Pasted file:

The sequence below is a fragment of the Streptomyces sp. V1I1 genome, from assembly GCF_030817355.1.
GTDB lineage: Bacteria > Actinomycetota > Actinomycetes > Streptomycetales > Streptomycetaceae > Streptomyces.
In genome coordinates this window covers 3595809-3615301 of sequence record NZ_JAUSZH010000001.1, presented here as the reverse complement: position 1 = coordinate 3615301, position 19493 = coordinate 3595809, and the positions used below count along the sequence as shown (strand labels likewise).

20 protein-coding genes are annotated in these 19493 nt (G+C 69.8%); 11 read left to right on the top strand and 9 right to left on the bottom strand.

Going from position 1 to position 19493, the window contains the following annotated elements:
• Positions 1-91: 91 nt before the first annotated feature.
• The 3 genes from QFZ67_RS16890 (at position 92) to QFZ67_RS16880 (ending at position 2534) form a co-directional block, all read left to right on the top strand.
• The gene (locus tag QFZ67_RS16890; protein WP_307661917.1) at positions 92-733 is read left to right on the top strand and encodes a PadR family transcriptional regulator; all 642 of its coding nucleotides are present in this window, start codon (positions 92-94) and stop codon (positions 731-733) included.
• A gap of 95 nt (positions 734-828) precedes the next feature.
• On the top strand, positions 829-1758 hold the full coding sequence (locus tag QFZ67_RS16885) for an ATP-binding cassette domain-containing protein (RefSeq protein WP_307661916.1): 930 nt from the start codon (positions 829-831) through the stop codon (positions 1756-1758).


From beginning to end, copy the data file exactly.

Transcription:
The sequence below is a fragment of the Streptomyces sp. V1I1 genome, from assembly GCF_030817355.1.
GTDB lineage: Bacteria > Actinomycetota > Actinomycetes > Streptomycetales > Streptomycetaceae > Streptomyces.
In genome coordinates this window covers 3595809-3615301 of sequence record NZ_JAUSZH010000001.1, presented here as the reverse complement: position 1 = coordinate 3615301, position 19493 = coordinate 3595809, and the positions used below count along the sequence as shown (strand labels likewise).

20 protein-coding genes are annotated in these 19493 nt (G+C 69.8%); 11 read left to right on the top strand and 9 right to left on the bottom strand.

Going from position 1 to position 19493, the window contains the following annotated elements:
• Positions 1-91: 91 nt before the first annotated feature.
• The 3 genes from QFZ67_RS16890 (at position 92) to QFZ67_RS16880 (ending at position 2534) form a co-directional block, all read left to right on the top strand.
• The gene (locus tag QFZ67_RS16890; protein WP_307661917.1) at positions 92-733 is read left to right on the top strand and encodes a PadR family transcriptional regulator; all 642 of its coding nucleotides are present in this window, start codon (positions 92-94) and stop codon (positions 731-733) included.
• A gap of 95 nt (positions 734-828) precedes the next feature.
• On the top strand, positions 829-1758 hold the full coding sequence (locus tag QFZ67_RS16885) for an ATP-binding cassette domain-containing protein (RefSeq protein WP_307661916.1): 930 nt from the start codon (positions 829-831) through the stop codon (positions 1756-1758).